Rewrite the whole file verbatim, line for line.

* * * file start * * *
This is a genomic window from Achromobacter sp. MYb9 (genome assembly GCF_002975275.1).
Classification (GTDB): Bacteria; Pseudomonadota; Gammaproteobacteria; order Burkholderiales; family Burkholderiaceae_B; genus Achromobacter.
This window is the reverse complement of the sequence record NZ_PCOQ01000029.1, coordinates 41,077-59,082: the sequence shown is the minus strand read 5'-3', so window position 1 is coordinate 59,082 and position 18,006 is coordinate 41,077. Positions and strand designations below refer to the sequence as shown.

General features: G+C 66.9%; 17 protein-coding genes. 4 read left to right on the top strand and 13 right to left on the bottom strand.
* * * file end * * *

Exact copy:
This is a genomic window from Achromobacter sp. MYb9 (genome assembly GCF_002975275.1).
Classification (GTDB): Bacteria; Pseudomonadota; Gammaproteobacteria; order Burkholderiales; family Burkholderiaceae_B; genus Achromobacter.
This window is the reverse complement of the sequence record NZ_PCOQ01000029.1, coordinates 41,077-59,082: the sequence shown is the minus strand read 5'-3', so window position 1 is coordinate 59,082 and position 18,006 is coordinate 41,077. Positions and strand designations below refer to the sequence as shown.

General features: G+C 66.9%; 17 protein-coding genes. 4 read left to right on the top strand and 13 right to left on the bottom strand.